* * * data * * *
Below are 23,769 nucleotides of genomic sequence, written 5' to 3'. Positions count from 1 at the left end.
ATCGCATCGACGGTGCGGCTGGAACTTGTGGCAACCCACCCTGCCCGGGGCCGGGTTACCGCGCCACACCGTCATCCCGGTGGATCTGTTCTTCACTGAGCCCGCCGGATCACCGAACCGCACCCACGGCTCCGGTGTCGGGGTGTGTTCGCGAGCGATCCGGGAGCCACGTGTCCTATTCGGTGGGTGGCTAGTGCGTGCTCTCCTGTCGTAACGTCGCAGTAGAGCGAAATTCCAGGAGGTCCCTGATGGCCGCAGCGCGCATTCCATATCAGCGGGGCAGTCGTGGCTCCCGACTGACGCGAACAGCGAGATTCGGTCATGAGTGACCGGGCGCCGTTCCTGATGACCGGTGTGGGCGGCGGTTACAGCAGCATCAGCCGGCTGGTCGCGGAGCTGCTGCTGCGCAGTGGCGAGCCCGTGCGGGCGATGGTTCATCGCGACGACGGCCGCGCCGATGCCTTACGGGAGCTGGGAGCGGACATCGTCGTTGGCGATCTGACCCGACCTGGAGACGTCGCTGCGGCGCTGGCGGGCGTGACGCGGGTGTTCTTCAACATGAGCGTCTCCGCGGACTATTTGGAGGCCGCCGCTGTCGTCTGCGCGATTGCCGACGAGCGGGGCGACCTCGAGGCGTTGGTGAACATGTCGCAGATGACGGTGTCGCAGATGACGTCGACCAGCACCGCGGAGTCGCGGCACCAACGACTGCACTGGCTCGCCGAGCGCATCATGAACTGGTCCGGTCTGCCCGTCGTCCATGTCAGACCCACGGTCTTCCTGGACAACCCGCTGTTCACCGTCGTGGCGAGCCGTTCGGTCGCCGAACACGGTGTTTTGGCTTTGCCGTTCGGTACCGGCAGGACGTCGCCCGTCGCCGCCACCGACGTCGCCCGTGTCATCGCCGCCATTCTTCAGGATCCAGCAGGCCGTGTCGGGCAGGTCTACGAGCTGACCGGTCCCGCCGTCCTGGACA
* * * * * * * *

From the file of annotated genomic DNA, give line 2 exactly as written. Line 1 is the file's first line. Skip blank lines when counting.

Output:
ATCGCATCGACGGTGCGGCTGGAACTTGTGGCAACCCACCCTGCCCGGGGCCGGGTTACCGCGCCACACCGTCATCCCGGTGGATCTGTTCTTCACTGAGCCCGCCGGATCACCGAACCGCACCCACGGCTCCGGTGTCGGGGTGTGTTCGCGAGCGATCCGGGAGCCACGTGTCCTATTCGGTGGGTGGCTAGTGCGTGCTCTCCTGTCGTAACGTCGCAGTAGAGCGAAATTCCAGGAGGTCCCTGATGGCCGCAGCGCGCATTCCATATCAGCGGGGCAGTCGTGGCTCCCGACTGACGCGAACAGCGAGATTCGGTCATGAGTGACCGGGCGCCGTTCCTGATGACCGGTGTGGGCGGCGGTTACAGCAGCATCAGCCGGCTGGTCGCGGAGCTGCTGCTGCGCAGTGGCGAGCCCGTGCGGGCGATGGTTCATCGCGACGACGGCCGCGCCGATGCCTTACGGGAGCTGGGAGCGGACATCGTCGTTGGCGATCTGACCCGACCTGGAGACGTCGCTGCGGCGCTGGCGGGCGTGACGCGGGTGTTCTTCAACATGAGCGTCTCCGCGGACTATTTGGAGGCCGCCGCTGTCGTCTGCGCGATTGCCGACGAGCGGGGCGACCTCGAGGCGTTGGTGAACATGTCGCAGATGACGGTGTCGCAGATGACGTCGACCAGCACCGCGGAGTCGCGGCACCAACGACTGCACTGGCTCGCCGAGCGCATCATGAACTGGTCCGGTCTGCCCGTCGTCCATGTCAGACCCACGGTCTTCCTGGACAACCCGCTGTTCACCGTCGTGGCGAGCCGTTCGGTCGCCGAACACGGTGTTTTGGCTTTGCCGTTCGGTACCGGCAGGACGTCGCCCGTCGCCGCCACCGACGTCGCCCGTGTCATCGCCGCCATTCTTCAGGATCCAGCAGGCCGTGTCGGGCAGGTCTACGAGCTGACCGGTCCCGCCGTCCTGGACA